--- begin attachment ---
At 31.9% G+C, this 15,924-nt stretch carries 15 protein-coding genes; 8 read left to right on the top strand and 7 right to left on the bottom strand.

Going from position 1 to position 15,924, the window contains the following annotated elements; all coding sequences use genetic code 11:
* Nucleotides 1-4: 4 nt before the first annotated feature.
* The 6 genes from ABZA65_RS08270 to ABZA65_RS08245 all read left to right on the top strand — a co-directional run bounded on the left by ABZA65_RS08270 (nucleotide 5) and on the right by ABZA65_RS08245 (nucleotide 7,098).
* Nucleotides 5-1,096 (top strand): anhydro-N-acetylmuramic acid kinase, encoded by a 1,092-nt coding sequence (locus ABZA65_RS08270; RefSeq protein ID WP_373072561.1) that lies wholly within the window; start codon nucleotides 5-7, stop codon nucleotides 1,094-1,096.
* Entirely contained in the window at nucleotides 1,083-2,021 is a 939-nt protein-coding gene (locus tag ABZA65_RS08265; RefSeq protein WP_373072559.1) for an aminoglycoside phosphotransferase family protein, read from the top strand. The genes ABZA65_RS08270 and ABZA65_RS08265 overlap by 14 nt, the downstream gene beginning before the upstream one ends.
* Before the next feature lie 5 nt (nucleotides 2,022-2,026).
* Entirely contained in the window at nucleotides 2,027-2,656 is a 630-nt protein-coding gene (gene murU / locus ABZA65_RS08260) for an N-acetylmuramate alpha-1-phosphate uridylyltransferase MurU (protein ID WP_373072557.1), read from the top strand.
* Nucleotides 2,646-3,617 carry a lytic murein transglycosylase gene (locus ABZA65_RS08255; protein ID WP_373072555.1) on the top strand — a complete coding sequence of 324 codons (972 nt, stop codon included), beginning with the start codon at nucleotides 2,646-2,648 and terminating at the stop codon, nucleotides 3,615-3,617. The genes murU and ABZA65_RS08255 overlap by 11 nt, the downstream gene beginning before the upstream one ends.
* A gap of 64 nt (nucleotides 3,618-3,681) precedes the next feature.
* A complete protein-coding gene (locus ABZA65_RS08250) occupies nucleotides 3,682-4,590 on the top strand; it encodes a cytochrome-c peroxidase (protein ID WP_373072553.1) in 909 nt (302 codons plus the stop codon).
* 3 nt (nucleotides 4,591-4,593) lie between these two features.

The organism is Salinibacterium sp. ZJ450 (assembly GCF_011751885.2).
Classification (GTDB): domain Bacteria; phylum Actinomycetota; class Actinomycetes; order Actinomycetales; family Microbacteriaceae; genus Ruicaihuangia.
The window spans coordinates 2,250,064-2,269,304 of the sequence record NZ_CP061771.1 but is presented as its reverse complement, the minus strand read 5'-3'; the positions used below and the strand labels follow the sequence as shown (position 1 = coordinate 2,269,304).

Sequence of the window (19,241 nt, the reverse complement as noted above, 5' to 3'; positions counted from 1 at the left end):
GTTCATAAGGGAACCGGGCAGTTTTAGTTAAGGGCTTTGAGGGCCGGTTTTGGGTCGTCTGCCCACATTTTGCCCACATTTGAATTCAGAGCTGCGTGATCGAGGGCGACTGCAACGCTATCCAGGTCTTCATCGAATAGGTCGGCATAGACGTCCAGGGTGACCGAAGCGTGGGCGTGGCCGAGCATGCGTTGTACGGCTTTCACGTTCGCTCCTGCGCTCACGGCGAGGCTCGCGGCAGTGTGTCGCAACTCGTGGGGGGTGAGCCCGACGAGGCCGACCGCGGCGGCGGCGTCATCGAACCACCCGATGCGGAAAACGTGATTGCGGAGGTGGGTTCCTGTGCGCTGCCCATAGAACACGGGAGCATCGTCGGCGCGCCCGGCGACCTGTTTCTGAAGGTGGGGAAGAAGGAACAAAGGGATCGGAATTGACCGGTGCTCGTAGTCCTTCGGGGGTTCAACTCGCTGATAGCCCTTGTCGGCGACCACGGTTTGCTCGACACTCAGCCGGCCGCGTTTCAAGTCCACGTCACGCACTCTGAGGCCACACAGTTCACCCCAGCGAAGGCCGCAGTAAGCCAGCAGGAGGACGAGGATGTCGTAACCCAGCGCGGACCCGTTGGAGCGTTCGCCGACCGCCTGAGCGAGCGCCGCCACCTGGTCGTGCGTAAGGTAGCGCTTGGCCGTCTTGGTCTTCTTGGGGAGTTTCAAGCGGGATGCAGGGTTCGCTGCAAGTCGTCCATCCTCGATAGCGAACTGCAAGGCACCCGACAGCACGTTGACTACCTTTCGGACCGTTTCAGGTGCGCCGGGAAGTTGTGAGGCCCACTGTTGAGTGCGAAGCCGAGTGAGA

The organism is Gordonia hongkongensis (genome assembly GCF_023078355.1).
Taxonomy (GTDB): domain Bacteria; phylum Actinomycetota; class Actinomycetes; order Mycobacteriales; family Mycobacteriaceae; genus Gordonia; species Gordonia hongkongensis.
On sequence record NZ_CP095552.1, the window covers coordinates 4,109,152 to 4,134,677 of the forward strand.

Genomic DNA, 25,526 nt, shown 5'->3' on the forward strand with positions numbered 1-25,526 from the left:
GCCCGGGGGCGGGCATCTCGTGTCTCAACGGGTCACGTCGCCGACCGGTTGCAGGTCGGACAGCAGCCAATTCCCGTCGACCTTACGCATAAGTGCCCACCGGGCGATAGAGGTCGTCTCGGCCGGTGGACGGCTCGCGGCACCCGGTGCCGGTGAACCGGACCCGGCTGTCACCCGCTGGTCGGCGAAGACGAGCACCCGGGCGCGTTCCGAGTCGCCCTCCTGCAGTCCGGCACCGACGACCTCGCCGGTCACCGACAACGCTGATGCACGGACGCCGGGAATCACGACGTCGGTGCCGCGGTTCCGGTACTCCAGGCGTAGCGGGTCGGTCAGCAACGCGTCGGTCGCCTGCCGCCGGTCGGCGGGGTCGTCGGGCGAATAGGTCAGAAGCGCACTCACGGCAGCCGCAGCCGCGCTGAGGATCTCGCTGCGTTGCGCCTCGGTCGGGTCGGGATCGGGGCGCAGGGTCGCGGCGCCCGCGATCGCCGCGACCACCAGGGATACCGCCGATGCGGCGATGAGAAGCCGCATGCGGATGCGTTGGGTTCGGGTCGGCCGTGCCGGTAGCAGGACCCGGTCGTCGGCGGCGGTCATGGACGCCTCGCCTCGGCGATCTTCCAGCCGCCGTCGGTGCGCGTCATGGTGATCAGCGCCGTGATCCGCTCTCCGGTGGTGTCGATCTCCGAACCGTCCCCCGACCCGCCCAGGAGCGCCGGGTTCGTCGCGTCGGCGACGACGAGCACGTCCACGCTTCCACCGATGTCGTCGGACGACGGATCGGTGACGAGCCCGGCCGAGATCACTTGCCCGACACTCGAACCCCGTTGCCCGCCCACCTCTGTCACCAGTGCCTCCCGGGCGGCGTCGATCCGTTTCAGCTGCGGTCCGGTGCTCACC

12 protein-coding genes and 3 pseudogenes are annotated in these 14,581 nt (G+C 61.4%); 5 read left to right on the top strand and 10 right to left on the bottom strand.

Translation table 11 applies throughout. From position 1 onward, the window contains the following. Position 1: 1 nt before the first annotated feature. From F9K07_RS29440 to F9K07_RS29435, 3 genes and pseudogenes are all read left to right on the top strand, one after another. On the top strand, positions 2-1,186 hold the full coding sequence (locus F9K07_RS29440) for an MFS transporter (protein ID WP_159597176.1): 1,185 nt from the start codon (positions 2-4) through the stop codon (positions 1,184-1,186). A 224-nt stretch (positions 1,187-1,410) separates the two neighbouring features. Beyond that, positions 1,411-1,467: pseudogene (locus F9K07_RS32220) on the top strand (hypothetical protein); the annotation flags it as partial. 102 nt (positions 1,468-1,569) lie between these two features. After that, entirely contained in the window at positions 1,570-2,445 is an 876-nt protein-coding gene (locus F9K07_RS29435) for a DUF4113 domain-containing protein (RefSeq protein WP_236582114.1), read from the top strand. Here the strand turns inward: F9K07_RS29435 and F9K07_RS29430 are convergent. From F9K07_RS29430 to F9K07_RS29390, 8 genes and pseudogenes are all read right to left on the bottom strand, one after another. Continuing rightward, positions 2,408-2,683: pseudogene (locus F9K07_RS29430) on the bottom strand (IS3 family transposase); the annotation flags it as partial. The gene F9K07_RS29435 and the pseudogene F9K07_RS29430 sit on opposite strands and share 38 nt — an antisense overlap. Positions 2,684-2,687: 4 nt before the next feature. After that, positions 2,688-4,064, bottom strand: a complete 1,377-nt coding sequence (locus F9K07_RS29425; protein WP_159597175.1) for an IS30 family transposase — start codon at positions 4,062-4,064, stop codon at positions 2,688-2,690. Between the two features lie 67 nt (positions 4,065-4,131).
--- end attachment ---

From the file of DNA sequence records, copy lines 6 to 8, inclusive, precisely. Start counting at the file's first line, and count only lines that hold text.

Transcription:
* Entirely contained in the window at nucleotides 1,083-2,021 is a 939-nt protein-coding gene (locus tag ABZA65_RS08265; RefSeq protein WP_373072559.1) for an aminoglycoside phosphotransferase family protein, read from the top strand. The genes ABZA65_RS08270 and ABZA65_RS08265 overlap by 14 nt, the downstream gene beginning before the upstream one ends.
* Before the next feature lie 5 nt (nucleotides 2,022-2,026).
* Entirely contained in the window at nucleotides 2,027-2,656 is a 630-nt protein-coding gene (gene murU / locus ABZA65_RS08260) for an N-acetylmuramate alpha-1-phosphate uridylyltransferase MurU (protein ID WP_373072557.1), read from the top strand.